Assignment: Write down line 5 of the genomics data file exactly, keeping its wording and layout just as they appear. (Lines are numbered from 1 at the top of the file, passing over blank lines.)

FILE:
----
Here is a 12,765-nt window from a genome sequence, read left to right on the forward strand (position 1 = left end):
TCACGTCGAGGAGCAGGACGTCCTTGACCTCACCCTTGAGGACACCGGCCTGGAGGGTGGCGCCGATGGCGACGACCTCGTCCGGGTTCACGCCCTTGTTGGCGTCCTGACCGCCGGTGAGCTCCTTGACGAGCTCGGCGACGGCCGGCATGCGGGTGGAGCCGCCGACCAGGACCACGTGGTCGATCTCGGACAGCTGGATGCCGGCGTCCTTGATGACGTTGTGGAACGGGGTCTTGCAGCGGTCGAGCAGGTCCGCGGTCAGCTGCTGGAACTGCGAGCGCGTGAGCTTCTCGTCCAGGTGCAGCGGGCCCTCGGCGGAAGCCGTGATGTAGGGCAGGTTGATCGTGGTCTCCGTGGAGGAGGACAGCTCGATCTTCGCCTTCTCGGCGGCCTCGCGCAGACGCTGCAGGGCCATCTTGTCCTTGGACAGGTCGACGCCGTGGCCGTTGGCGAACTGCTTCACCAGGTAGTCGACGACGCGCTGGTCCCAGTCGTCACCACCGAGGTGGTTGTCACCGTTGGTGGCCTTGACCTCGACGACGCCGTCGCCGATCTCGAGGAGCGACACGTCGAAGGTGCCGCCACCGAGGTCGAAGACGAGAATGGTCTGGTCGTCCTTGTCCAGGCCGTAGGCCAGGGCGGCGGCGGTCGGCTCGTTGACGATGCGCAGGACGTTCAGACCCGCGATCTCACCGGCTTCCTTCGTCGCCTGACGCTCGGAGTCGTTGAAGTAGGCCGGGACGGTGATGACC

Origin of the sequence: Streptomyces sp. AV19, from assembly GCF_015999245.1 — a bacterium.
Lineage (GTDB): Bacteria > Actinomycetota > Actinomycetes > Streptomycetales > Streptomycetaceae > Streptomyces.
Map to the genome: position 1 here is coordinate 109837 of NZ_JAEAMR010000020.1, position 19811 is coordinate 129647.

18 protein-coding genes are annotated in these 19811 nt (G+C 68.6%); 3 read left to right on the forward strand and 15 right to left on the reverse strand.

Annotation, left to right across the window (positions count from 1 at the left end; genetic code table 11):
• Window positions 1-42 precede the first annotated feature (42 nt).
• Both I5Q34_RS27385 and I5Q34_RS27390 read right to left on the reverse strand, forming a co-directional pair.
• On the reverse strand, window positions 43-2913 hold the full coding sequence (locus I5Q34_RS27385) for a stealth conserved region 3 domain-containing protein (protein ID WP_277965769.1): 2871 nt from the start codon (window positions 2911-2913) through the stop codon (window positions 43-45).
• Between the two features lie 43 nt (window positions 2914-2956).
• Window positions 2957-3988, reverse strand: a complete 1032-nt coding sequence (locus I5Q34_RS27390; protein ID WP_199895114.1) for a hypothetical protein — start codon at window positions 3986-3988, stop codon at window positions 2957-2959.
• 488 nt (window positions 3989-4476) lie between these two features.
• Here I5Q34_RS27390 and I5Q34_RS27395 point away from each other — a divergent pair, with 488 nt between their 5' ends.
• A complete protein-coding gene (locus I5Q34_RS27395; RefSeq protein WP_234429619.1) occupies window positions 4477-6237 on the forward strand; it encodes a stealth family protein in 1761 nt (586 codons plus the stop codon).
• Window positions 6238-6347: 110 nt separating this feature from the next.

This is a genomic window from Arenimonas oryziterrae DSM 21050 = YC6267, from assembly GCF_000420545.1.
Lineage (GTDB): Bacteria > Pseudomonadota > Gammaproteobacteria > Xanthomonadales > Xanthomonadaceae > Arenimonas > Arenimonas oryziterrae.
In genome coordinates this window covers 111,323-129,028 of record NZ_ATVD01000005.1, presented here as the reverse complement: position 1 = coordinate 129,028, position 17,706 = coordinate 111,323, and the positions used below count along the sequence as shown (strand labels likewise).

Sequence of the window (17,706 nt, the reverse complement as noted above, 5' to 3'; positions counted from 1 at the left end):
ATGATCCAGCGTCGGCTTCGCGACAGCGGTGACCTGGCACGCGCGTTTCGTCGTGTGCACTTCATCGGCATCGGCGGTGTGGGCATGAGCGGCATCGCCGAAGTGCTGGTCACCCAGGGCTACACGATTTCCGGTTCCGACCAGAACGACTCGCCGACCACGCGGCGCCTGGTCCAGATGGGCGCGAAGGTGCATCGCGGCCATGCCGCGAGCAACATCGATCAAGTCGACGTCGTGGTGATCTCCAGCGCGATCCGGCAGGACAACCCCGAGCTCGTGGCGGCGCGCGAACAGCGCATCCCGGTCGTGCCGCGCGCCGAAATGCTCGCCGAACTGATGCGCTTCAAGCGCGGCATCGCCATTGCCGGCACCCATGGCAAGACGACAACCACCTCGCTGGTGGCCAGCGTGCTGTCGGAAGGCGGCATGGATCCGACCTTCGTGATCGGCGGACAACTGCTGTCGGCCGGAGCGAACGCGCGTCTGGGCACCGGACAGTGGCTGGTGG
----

Map to the genome: position 1 here is coordinate 109837 of NZ_JAEAMR010000020.1, position 19811 is coordinate 129647.